Toronto welcomes Pinoy films
It’s that time of year again, when the city of Toronto rolls out the red carpet for movie stars, and movie makers while tons of movie buffs flock downtown to soak it all in. This year marks the 32nd annual Toronto International Film Festival (TIFF as most call it), and it features 312 films from 64 countries. Every year, TIFF usually showcases one or two films from the Philippines, and TIFF 08 is no exception with three flicks to pick from. Here is this year’s lineup of Filipino films, so check it out while you can. Bonus: Bring your non-tagalog speaking friends and family. All films are subtitled in english! Yay!
Next to the Manila-Cavite Expressway, one of the highways that feeds into Metropolitan Manila, lies the Bernardo dump site. From the viewpoint of a passing car, it is nothing more than a vast wasteland of garbage. But for thousands of slum dwellers, this place provides a home and a livelihood, as they scrounge for junk and recyclables to sell for cash. Living amid such poverty is Adela, a grandmother who is about to celebrate her eightieth birthday. [More…]
Bayan Ko: My Own Country / Bayan Bayan Ko, Kapit sa Patalim
Arturo and his wife, Luz Manalastas, both work in a printing press. After Luz becomes pregnant, Arturo (“Turing”) is forced to ask for a raise. When he does so, his boss asks him to sign a waiver stating that he is not part of any Labor Union. Soon after, his friends inform him that they are starting a labor union and that they are inviting him to join them. Because of the waiver, he cannot. He is branded by his mates as a traitor, and is treated badly by them. Soon after, the printing press is closed down, and the hospital where Luz is confined will not let Luz go until Turing comes up with the money to pay them. This leads Turing to pursue a life of crime. (Synopsis courtesy of imdb.com) [More…]
Service / Serbis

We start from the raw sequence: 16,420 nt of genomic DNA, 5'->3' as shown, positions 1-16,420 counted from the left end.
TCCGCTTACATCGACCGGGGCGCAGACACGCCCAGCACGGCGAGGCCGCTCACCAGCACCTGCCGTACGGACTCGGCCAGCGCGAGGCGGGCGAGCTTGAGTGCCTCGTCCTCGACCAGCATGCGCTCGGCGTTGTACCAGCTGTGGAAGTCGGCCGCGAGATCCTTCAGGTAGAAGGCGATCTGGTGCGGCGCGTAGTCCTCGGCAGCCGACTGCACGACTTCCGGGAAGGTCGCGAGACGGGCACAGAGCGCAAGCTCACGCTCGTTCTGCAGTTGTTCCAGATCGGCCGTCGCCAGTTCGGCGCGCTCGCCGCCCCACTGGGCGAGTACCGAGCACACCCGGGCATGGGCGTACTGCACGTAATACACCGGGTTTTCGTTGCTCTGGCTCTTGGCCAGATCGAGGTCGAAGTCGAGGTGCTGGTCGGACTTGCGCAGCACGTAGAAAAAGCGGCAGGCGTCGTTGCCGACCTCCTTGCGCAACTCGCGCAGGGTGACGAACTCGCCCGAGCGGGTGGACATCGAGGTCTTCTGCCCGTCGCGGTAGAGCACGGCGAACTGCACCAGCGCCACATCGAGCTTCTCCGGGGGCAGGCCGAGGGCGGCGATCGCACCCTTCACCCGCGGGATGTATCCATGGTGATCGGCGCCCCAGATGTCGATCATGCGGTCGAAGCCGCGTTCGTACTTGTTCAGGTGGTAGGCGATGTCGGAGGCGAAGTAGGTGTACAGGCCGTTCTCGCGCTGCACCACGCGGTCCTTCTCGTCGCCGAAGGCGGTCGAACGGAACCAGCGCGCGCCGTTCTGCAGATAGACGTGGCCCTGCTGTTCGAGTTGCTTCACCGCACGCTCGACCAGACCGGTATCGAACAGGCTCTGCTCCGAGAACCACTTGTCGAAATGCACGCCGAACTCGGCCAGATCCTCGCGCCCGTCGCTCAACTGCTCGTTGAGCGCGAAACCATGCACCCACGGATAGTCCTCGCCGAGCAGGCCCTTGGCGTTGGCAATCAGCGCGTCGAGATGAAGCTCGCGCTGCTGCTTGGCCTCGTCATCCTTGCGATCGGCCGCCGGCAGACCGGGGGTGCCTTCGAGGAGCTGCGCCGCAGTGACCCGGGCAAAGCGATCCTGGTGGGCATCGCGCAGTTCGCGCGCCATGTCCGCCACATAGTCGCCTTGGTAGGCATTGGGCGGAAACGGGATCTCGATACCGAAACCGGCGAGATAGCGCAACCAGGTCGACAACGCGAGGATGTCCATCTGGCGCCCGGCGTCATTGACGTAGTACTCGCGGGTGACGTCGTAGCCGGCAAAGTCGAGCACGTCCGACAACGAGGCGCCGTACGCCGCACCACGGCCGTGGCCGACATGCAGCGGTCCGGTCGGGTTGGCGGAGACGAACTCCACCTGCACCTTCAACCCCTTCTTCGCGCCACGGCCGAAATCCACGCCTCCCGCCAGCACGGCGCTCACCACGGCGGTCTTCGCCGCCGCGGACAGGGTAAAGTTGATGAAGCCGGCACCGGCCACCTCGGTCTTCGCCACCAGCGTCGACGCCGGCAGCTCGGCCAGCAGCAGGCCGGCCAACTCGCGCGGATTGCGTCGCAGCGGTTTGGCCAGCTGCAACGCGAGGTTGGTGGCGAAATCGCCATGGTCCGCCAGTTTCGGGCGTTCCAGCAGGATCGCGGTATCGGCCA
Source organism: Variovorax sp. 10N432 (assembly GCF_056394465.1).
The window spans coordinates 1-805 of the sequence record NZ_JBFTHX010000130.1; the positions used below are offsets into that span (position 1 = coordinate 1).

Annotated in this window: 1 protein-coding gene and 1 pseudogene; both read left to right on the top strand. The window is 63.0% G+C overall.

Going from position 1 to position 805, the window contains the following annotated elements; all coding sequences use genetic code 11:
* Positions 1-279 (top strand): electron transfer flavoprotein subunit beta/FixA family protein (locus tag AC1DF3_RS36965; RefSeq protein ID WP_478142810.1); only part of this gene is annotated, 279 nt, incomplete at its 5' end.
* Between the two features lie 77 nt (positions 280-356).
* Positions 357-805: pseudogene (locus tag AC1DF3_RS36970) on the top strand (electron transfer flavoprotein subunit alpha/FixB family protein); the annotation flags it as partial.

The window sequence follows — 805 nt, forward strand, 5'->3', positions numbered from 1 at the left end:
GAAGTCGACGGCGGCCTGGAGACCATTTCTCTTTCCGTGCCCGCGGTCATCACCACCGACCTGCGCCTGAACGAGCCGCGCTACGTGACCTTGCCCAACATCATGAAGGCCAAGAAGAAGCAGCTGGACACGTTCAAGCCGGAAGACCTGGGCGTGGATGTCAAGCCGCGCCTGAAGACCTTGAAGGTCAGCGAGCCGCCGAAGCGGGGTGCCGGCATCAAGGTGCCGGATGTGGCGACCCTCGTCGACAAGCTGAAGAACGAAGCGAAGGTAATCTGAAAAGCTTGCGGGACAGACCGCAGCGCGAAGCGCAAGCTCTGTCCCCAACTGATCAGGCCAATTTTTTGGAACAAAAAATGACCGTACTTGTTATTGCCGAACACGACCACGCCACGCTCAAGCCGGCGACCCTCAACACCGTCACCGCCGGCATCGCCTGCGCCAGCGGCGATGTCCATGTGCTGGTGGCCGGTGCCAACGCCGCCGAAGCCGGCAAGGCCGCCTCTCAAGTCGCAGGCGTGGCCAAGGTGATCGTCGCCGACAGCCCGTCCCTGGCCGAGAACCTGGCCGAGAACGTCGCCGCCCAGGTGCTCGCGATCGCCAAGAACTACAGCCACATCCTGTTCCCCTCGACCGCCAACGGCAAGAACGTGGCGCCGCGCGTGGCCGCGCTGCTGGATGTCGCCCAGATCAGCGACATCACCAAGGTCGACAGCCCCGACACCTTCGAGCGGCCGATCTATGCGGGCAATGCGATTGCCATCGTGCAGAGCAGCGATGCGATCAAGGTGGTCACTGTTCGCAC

Acclaimed Filipino director Brillante Mendoza (Slingshot, The Masseur) is no stranger to his country’s urgent and intertwining issues of poverty, class distinction and religion. If his earlier works had captured the raw and visceral quality of modern-day Manila slums by using cinéma-vérité, then Serbis sees Mendoza graduate to the allegorical realm of filmmaking. The frenetic hand-held camerawork that had become his hallmark has been reworked to carefully track the individuals dwelling within a dilapidated cinema house. As such, the sense of interior geography becomes as much a part of the film’s character as the constant noise of the traffic outside. The cumulative result is a powerful, provocatively explicit and uncompromising portrayal of a Filipino family at its most desperate – a perfect metaphor for a country under so many economic, social and political upheavals. [More…]
Regular tickets $19.29 (Same-day Student/Senior $16.67) and can be purchased at the box office or on the TIFF website. See the TIFF site for more information.
See you at the movies!
[ED. NOTE: I highly recommend advance ticketing since TIFF is notoriously popular. Both “Adela” and “Bayan Ko” have tickets available for pre-sale as of this writing. “Serbis” is currently sold out of advance tickets, but you can try to get “Same Day Tickets” or “Rush Tickets“. Check the TIFF page on “Tickets” for more information. I know I’ll be in lineup bright and early on Sunday morning for my Serbis ticket!]